Terps' McCray out for season for academic reasons

Maryland senior Chris McCray, the team's leading scorer, is the latest player to lose his eligibility to a three-year-old rule that a player maintain his eligibility from fall semester to the spring.

In the first year of the rule, UConn freshman point guard Marcus Williams missed the second semester for the same rule. Last season, Texas sophomore forward P.J. Tucker suffered the same fate. And last week, Wisconsin freshman Marcus Landry was declared ineligible because of the rule. Players are allowed to practice during their ineligible semester. There are different aspects to this rule, such as maintaining a 2.0 grade-point average and passing a minimum of six credit hours in the fall semester. Sources say McCray fell below the six-credit hour rule.

The problem for McCray is this: He's a senior so he's done.

When asked last week if this was going to occur, Maryland head coach Gary Williams told ESPN.com no comment. It's unclear if there was some hope that McCray could win an appeal. But that isn't the case as the school released a statement saying he was done for the season. McCray was averaging 15.2 points, 3.5 rebounds and 2.2. steals a game for the Terps.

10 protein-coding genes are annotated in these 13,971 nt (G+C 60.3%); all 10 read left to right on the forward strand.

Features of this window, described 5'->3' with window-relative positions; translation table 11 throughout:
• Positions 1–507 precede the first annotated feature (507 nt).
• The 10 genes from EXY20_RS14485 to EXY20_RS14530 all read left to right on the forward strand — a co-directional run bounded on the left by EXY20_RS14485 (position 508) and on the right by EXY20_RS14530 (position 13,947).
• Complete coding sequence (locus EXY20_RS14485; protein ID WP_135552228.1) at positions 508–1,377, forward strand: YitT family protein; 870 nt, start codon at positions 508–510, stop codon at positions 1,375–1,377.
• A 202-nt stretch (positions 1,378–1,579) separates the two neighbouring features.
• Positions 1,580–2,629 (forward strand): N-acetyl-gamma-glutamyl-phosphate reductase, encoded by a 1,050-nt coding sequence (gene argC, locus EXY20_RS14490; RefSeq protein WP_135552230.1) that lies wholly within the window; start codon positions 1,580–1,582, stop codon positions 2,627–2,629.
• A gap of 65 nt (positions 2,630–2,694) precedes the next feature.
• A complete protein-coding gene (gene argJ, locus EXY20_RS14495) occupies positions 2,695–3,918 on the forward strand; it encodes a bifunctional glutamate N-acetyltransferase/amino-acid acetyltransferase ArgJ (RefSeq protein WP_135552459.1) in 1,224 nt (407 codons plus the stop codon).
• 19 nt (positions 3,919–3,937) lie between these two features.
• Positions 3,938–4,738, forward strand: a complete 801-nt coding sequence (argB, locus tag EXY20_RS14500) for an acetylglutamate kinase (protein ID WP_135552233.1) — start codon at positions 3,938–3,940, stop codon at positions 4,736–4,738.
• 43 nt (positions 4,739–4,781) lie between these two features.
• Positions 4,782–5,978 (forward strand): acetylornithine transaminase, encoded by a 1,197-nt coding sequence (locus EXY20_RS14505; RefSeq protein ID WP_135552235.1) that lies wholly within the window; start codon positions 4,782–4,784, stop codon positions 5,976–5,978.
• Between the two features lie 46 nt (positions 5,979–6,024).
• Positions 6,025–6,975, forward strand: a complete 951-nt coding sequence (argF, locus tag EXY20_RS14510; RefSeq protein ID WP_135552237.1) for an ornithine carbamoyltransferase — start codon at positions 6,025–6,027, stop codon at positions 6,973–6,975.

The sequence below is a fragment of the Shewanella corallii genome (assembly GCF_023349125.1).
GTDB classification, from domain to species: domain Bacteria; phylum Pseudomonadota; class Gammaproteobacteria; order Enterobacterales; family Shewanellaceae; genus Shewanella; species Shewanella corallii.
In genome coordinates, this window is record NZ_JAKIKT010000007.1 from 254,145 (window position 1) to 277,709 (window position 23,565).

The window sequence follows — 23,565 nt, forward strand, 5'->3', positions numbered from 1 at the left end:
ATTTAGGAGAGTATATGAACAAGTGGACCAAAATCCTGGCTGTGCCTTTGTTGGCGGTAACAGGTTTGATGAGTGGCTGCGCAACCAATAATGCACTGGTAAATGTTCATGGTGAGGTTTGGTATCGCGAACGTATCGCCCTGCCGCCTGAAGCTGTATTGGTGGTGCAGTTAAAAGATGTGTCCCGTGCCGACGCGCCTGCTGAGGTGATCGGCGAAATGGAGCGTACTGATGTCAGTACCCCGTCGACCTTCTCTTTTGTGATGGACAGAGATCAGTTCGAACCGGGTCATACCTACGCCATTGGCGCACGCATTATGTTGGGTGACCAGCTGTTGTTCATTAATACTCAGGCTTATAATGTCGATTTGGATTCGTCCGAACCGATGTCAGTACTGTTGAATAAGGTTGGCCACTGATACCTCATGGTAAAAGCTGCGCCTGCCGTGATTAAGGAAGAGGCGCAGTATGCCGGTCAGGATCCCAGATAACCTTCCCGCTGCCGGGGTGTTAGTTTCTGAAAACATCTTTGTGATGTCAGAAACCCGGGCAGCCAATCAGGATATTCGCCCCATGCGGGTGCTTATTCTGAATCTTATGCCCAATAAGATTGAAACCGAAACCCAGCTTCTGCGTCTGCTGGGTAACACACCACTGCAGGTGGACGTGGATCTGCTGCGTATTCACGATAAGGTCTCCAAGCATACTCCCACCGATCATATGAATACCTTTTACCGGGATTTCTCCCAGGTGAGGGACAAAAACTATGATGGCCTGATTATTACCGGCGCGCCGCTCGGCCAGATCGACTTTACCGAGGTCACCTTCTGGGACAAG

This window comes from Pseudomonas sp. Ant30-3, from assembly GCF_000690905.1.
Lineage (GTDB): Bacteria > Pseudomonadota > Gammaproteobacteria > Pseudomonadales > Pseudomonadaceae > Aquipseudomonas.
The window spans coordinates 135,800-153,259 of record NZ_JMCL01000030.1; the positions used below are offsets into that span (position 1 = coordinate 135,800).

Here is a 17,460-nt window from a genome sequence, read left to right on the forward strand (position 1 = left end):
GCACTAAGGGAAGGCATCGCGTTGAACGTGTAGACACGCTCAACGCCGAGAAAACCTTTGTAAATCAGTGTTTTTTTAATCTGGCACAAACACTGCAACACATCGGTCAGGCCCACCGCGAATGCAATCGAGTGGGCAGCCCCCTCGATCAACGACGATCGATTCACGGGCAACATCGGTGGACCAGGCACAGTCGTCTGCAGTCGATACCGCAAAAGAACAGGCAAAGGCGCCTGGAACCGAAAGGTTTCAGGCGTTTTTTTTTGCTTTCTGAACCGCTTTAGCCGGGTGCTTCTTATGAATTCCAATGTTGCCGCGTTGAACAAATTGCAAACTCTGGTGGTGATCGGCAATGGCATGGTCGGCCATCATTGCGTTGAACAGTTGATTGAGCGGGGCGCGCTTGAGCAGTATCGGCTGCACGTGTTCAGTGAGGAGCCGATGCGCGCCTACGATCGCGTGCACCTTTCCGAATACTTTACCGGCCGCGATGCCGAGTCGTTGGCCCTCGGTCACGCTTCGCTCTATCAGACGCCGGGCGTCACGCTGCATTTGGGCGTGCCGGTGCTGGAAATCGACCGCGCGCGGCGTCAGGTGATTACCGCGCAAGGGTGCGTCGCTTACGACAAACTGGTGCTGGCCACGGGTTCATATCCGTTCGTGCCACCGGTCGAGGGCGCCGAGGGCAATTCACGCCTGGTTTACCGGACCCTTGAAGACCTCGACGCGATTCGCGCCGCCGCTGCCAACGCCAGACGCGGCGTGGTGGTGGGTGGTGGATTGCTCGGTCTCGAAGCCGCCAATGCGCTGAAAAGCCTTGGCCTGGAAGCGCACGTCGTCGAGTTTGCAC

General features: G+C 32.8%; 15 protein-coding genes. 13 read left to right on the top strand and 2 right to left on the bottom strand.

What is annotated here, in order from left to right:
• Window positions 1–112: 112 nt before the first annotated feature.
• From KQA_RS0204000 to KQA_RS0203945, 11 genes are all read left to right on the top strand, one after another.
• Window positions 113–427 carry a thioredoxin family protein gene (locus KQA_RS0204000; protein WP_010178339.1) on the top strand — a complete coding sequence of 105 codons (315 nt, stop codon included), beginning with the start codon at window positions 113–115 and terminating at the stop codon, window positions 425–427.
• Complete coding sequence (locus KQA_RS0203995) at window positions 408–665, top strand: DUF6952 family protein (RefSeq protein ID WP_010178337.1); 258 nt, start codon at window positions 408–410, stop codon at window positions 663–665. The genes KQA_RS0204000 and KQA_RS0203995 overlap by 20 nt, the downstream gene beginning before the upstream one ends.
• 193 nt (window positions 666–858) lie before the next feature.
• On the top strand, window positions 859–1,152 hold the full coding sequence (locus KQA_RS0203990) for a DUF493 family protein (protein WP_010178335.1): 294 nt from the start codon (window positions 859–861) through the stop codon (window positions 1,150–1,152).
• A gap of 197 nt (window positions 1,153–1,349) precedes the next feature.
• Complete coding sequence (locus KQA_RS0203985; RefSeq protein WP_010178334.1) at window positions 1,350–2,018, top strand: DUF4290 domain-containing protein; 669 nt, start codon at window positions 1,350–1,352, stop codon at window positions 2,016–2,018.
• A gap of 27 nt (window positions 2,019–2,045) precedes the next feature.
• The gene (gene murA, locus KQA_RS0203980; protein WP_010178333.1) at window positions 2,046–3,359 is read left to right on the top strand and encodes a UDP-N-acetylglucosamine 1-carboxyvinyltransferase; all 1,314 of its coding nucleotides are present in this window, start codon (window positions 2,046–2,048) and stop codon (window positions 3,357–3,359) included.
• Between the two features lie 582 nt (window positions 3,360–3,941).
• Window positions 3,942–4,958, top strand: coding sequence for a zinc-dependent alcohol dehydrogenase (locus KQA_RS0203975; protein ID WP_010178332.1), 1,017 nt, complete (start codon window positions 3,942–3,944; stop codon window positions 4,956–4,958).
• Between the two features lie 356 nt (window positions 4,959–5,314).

McCray's last game was Saturday in a win over Virginia Tech. He'll miss his first game against Georgia Tech on Wednesday.

"I'd first like to apologize to my family, teammates and coaches for not meeting NCAA standards, but I'll continue to pursue my criminal justice degree," said McCray in a school release. "I'll learn from this experience and look forward to becoming very productive in life and as a student here at Maryland."

Williams added in the same release:

"Chris' career was outstanding here at the University of Maryland. He has contributed a great deal to our success the last 3 years. I'm fully confident Chris will be successful in life."

McCray was considered the top defender for the Terps (13-4, 3-2 ACC). Mike Jones will likely replace McCray in the starting lineup.

Andy Katz is a senior writer at ESPN.com.